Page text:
• Fluke, or I Know Why the Winged Whale Sings by Christopher Moore
  • Lamb: The Gospel According to Biff, Christ's Childhood Pal by Christopher Moore (well-written and not as blasphemous as it sounds)
  • You Suck: A Love Story by Christopher Moore (vampire love story)
  • Prairie Gothic: The Story of a West Texas Family by John R. Erickson (interesting West Texas history; I've been looking into genealogy lately so this was fun)
  • Goodbye to a River by John Graves (quoted often by Erickson so I had to read it)
  • The Liars' Club: A Memoir by Mary Karr (found in Texana section at HPB, also a memoir of a very dysfunctional family)
China books:
  • Iron and Silk by Mark Salzman (read prior to trip)
  • The Rape of Nanking by Iris Chang (read prior to trip, heart-breaking history)
  • Red China Blues: My Long March From Mao to Now by Jan Wong (fascinating)
  • Tiananmen Diary: 13 Days in June by Harrison E. Salisbury (great account of Tiananmen student protests in 1989, compare to Red China Blues account)
  • Falling Leaves: The True Story of an Unwanted Chinese Daughter by Adeline Yen Mah (very sad memoir)
  • Genghis Khan and the Making of the Modern World by Jack Weatherford (currently reading, just started; written by researcher who helped translate the long-lost writings of the Mongols)
I have quite a few more books to try to get through before my break is over. And hang curtains. And hem curtains prior to hanging. And paint wall art for dining room and guest bath. And write more China stories before I forget. And try to organize office a little more. And talk to county extension master gardeners about our oak trees being planted too close together. And... We'll see how much I actually accomplish in between riding my new bike, reading all my new books, and catching up on medical blogs (I just started reading The Blog that Ate Manhattan, and it makes me so hungry!). But, because I like reading and procrastinating more than doing chores...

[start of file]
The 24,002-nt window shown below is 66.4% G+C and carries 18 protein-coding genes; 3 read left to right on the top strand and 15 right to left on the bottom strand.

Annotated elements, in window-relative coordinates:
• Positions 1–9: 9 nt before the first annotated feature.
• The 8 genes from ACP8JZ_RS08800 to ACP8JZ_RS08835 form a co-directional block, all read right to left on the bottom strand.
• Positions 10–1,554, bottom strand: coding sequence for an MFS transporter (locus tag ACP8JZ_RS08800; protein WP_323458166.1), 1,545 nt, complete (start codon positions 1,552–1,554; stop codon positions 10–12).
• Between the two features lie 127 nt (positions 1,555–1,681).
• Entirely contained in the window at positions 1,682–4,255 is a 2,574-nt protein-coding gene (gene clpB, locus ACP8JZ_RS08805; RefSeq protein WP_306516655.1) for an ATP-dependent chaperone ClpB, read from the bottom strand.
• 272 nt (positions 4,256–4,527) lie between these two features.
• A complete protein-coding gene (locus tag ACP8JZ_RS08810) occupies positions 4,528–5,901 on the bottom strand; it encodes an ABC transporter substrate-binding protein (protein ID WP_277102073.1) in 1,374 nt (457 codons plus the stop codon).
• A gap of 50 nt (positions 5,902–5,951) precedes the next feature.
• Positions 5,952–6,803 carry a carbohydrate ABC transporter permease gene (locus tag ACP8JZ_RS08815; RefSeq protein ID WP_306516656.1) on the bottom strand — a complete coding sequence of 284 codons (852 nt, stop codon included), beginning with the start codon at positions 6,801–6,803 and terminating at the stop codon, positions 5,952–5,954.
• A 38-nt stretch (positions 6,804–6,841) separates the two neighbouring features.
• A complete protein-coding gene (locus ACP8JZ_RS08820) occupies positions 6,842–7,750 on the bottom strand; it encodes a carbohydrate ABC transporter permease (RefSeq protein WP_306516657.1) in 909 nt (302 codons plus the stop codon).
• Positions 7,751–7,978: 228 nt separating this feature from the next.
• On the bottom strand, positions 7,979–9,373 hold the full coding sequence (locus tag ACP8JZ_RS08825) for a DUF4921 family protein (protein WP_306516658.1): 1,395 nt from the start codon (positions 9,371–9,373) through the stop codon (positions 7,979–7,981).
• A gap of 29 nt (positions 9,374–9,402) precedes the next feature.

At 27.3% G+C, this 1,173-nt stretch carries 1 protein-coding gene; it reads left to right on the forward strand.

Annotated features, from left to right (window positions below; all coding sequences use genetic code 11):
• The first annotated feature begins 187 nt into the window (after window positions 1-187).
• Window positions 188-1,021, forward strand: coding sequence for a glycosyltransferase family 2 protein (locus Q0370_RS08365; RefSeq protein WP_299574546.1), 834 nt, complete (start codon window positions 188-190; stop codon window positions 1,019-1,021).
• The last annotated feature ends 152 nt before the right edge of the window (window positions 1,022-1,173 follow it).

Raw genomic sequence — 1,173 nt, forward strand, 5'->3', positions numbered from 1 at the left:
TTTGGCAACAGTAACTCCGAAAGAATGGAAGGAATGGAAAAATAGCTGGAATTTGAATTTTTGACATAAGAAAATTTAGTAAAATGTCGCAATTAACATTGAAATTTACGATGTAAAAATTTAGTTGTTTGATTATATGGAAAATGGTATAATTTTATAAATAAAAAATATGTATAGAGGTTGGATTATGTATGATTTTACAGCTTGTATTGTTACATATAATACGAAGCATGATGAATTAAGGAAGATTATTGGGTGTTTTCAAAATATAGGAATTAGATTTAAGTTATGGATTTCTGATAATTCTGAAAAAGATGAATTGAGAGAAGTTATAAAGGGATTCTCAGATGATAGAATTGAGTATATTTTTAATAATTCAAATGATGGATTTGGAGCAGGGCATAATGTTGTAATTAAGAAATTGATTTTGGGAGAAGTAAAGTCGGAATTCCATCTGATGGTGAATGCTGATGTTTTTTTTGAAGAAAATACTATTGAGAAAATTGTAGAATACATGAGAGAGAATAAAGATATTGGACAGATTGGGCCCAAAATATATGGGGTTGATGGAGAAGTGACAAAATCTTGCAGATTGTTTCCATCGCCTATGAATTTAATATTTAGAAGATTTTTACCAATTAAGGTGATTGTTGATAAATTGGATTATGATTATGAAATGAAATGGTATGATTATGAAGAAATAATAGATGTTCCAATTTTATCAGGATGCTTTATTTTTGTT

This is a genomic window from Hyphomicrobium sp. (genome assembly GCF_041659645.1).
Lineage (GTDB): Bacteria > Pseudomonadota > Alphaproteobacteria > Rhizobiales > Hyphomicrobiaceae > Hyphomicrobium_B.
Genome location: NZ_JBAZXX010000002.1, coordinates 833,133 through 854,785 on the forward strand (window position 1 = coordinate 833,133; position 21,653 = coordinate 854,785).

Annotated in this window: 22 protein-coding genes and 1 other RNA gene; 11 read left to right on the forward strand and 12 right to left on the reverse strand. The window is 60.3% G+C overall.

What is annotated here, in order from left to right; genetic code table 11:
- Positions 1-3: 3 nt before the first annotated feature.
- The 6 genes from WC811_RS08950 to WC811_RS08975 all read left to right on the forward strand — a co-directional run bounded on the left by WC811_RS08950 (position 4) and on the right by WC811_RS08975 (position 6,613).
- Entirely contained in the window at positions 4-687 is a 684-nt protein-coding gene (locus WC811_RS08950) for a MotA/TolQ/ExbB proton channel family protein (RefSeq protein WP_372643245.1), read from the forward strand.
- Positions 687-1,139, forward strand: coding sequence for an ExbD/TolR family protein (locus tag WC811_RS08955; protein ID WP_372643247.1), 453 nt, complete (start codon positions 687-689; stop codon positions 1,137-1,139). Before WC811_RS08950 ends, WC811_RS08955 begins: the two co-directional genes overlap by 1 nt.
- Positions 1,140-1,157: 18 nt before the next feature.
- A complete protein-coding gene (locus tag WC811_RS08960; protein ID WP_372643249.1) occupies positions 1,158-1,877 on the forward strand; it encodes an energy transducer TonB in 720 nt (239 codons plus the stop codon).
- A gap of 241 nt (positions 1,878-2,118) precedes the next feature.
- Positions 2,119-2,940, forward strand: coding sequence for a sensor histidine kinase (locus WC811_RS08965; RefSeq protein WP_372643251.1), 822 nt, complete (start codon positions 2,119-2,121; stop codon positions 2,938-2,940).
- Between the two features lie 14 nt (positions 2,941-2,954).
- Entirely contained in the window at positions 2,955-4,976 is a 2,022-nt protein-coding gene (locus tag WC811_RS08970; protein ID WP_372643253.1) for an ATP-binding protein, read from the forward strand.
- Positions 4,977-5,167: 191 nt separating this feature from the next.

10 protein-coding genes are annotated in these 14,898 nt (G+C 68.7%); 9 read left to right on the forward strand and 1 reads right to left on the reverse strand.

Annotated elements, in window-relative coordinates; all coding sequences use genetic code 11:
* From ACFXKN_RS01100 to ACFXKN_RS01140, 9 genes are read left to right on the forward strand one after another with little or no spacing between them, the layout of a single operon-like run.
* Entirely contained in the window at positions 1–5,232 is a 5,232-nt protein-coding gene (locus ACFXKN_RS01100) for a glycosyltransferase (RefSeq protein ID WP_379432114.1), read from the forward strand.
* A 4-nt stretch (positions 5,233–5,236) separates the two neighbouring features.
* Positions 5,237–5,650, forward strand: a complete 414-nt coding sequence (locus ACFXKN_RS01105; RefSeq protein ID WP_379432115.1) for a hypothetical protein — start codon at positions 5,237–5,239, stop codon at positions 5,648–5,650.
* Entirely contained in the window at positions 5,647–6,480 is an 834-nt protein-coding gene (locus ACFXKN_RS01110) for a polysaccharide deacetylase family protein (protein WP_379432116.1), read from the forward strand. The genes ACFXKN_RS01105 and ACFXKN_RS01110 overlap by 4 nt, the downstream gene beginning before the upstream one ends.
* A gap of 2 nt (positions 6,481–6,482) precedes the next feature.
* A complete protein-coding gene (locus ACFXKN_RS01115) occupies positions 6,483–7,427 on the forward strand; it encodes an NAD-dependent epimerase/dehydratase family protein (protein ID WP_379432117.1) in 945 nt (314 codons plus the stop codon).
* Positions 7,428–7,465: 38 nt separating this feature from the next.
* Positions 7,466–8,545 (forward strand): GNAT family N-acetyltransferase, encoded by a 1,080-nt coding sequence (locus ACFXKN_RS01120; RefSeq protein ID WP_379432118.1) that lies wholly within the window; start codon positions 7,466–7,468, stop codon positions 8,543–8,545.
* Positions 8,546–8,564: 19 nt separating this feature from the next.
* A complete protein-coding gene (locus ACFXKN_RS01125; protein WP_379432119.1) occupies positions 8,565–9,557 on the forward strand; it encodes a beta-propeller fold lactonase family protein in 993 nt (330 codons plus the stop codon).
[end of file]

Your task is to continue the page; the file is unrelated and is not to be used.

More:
Anyone read any other good books lately?


Allison said...

Nerd alert!


I'm reading an intriguing book called "Financial Accounting & Reporting" if you're interested... after July 14th it is all yours.

Actually, I take that back. I am getting the vibe that I am not going to pass this test so I might need to hang on to it for a while. Sorry.

This probably wouldn't be up your alley but I did read one book that I liked... called "Perfect From Now On: How Indie Rock Saved My Life" by John Sellers. It was funny.

Barbara said...

Currently reading The Great Influenza as I'm on a nonfiction kick currently. My brother highly recommended the new David Sedaris book. My sister-in-law gave me Snow Flower and the Secret Fan since it's about China.

Tiny Shrink said...

A- the accounting book is all yours, buddy. I might check out the indie rock book, though.

B- I, too have been on a crazy nonfiction kick. It's weird, because I'm not usually into NF. I can't remember if I bought the Great Influenza or a book that looked kinda like it at HPB. I do love Sedaris, though, and I should check out the China book, since I'm now totally hooked on all things China.

Anonymous said...

I just read A Thousand Splendid Suns. I didn't love Kite Runner, so I wasn't expecting to enjoy this, but it overtook the Time Traveler's Wife as my favorite book of all time!

JensMom said...

"My Antonia" by Willa Cather. I read it as part of our community library's Big Read program based on immigration. A classic, written in 1918, about an immigrant farm girl. I found it quite interesting.

Tiny Shrink said...

I've wanted to read A Thousand Splendid Suns, but I'm too cheap to buy it full price at the expensive bookstore, so as soon as it hits HPB it will be mine!

I read My Antonia a few years ago. What I remember most was the Russian story about the wolves--brr!